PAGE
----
Focus

Section for galleries aged 16 years or younger

4 Oct 2019
Frieze London
Regent's Park
London, NW1 4LL
United Kingdom
Karon Davis, James and Baby Girl Star (detail)  REP, 2018, Plaster strips, chicken wire, steel armature, glass eyes, 140 ×  × 71 × 86 cm, Courtesy of Wilding Cran Gallery

Karon Davis, James and Baby Girl Star (detail)  REP, 2018, Plaster strips, chicken wire, steel armature, glass eyes, 140 ×  × 71 × 86 cm, Courtesy of Wilding Cran Gallery 

Focus continues to evolve as a platform for younger voices in the art community. This year, featuring 33 galleries from 19 countries, highlights for the Focus section at Frieze London include:

Joy Labinjo – ahead of her solo exhibition at BALTIC, Newcastle in October 2019 – with work informed by the artist’s British-Nigerian heritage (Tiwani Contemporary, London);

Joy Labinjo, Untitled, 2017, Oil, acrylic and household paint on canvas, 140 ×  × 160 cm, Courtesy of Tiwani Contemporary

A solo by New York-based Troy Michie focused on African American and Latinx cultural experience, immigration and queerness (Company Gallery, New York);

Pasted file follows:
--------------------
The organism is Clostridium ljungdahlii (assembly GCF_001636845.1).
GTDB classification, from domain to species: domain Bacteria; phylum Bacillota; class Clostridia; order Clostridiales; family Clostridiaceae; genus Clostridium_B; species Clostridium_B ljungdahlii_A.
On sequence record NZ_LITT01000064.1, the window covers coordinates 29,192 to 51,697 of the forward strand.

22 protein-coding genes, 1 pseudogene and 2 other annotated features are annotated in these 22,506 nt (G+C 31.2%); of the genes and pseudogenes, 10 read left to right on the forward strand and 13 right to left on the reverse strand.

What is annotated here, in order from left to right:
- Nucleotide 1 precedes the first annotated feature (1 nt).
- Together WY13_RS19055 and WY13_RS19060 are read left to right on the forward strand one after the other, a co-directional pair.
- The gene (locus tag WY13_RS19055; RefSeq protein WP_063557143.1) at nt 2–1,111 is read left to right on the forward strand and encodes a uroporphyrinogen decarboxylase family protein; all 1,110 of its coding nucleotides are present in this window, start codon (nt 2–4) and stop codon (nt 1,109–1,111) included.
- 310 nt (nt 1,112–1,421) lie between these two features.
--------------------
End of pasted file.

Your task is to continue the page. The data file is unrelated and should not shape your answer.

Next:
Canadian artist Kapwani Kiwanga’s solo project commenting on “A Law for Regulating Negro and Indian Slaves in the Night Time” passed in 1713 (Galerie Tanja Wagner, Berlin);

Artist, filmmaker and writer Sophia Al-Maria’s solo installation, coinciding with her Art Now show at Tate Britain (Project Native Informant, London);

Tang Dixin’s latest iteration of his ongoing performance project Rest is the Best Way of Revolution (AIKE, Shanghai) employing live bodycasts;

A presentation of plaster sculptures by Los Angeles-based artist Karon Davis together with paintings by Californian artist Gary Lang (Wilding Cran, Los Angeles);

Karon Davis, James and Baby Girl Star (detail)  REP, 2018, Plaster strips, chicken wire, steel armature, glass eyes, 140 ×  × 71 × 86 cm, Courtesy of Wilding Cran Gallery

Performance artist, filmmaker and musician Kembra Pfahler’s solo presentation with Emalin (London), combining Future Feminism and the underground scenes from 1970s’ Los Angeles and 1980s’ New York;

An installation by Nicholas Pope, entitled Yahweh and The Seraphim, conceived as a non-denominational chapel, and continuing the artist’s overarching body of work exploring belief and lived experience (The Sunday Painter, London); and

A solo project by Rolf Nowotny, who will recreate the former home and garden of his grandmother, to explore how dementia challenges our conception of subjecthood (Christian Andersen, Copenhagen).

Explore Focus galleries here

Schedule 
TimeDescription
All day

Focus, section for galleries aged 16 years or younger